Subject: I have found a DVD that I think you would enjoy
Actors: Guy Pearce, Robert Carlyle, David Arquette, Jeremy Davies, Jeffrey Jones
Director: Antonia Bird
Genres: Westerns, Comedy, Drama, Horror, Science Fiction & Fantasy, Mystery & Suspense, Military & War
It's a recipe for nonstop action and excitement when the inhabitants of an isolated military outpost go up against a marauding band of cannibals in a deadly struggle for survival.
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One of the best movies of the 1990s
ewomack | MN USA | 04/06/2003
(5 out of 5 stars)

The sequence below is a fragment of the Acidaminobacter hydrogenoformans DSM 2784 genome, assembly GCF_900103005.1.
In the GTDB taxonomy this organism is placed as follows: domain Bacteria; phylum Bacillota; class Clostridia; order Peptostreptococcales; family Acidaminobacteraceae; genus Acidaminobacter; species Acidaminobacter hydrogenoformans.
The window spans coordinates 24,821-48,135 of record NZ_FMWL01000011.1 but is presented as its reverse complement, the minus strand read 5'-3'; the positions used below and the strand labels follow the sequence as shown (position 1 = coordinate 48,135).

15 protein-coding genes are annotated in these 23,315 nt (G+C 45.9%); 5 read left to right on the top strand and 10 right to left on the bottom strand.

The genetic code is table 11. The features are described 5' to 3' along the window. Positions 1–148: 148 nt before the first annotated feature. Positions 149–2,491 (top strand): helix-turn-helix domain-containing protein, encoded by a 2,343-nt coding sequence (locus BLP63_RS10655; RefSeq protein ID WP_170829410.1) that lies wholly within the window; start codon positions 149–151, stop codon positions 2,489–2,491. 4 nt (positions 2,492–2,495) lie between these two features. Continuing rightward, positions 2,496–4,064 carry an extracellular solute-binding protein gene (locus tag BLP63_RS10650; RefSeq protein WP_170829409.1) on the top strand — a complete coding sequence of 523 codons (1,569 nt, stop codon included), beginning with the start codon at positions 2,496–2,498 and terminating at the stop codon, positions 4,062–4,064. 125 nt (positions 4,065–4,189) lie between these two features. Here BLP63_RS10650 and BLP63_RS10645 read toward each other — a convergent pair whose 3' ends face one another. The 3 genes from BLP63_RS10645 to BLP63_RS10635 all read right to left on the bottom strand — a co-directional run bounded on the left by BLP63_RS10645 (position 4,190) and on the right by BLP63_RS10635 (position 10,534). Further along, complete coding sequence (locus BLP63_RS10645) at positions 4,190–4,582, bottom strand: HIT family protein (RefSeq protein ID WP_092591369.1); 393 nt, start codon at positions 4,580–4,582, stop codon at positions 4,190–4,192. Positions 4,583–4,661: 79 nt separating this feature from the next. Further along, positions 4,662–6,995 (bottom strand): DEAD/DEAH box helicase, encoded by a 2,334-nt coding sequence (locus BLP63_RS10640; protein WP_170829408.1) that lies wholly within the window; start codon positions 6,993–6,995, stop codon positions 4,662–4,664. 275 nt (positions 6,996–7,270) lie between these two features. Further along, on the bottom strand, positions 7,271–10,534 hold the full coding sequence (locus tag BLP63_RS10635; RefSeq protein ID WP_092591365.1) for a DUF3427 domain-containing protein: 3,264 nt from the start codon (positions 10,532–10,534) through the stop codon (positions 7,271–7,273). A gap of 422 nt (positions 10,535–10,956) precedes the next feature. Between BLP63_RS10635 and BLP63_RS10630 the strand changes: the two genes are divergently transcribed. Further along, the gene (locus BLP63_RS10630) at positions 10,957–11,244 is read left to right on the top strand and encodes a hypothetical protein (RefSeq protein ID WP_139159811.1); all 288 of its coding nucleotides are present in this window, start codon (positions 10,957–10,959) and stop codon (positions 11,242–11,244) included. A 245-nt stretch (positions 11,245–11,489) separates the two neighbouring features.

"This is going to sound strange, but "Ravenous" is a very intelligent movie about cannibals, vampirism (of an unusual sort) and the history of the west. At it's heart is a metaphor about power, exploitation, and ravenous greed. It is much more than simply a thriller, horror, slasher picture.It is set during the time of westward expansion in the youthful United States, which is significant for discovering what the movie is all about. This movie wouldn't make sense in 20th century Manhattan, or in 1930s Chicago. It is set during a time when european settlers still had a long way to go towards 'conquering' most of North America. Without giving too much away of the bizarre and twisted plot, the movie explores not only cannibalism, but cannibalism as a means of regaining life, energy, or power. You eat another, you take the life energy of that person. This notion of cannabalism (which is more along the lines of mythology than of a slasher movie) allows the movie to be completely unpredictable, disturbing and poignant all at once. At the end of the movie, one realizes that it would've been almost impossible to have guessed what was going to happen at each plot turn. If you enjoy bizarre, almost surreal surprises, this movie is packed with them.The crucial moment in the film is towards the end when Robert Carlyle's character is rhapsodizing about "manifest destiny." Here it is revealed that what's behind the ravenous hunger depicted in the film is a statement about how the west was won, and perhaps still being won. There's a lot in this film to chew on (it's impossible to avoid stupid puns when writing about movies in which people are eaten, sorry), and "Ravenous" does not belong in the same category as B-slashers or gore or shock flicks.In fact, it's almost impossible to determine what category to put "Ravenous" in. People who avoid gore movies will probably also want to avoid this one (it can be pretty disgusting), and people who enjoy gore and slash will probably feel disappointed because there's simply more going on than random and senseless killing. It's no surprise that this movie bombed, and it will probably gain cult status and continue to confuse most viewers, but for that reason it will probably be around for a while.The performances are great all around, but Robert Carlyle really, really shines. The story is so original it nearly defies categorization, and the opening sequence is one of the best I've ever seen. The music is meant to be off-kilter and dissonant, which adds to the film's offbeat tempo.Overall a great movie, but one that may confuse viewers. It's not a comedy (though it is funny), it's not a slasher/thriller (though it is gorey and thrilling), and it's not a western (though it is set in the right era). The best thing to do is see it and find out. You may hate it, or you may never be able to stop thinking about it. There are not many movies like this out there."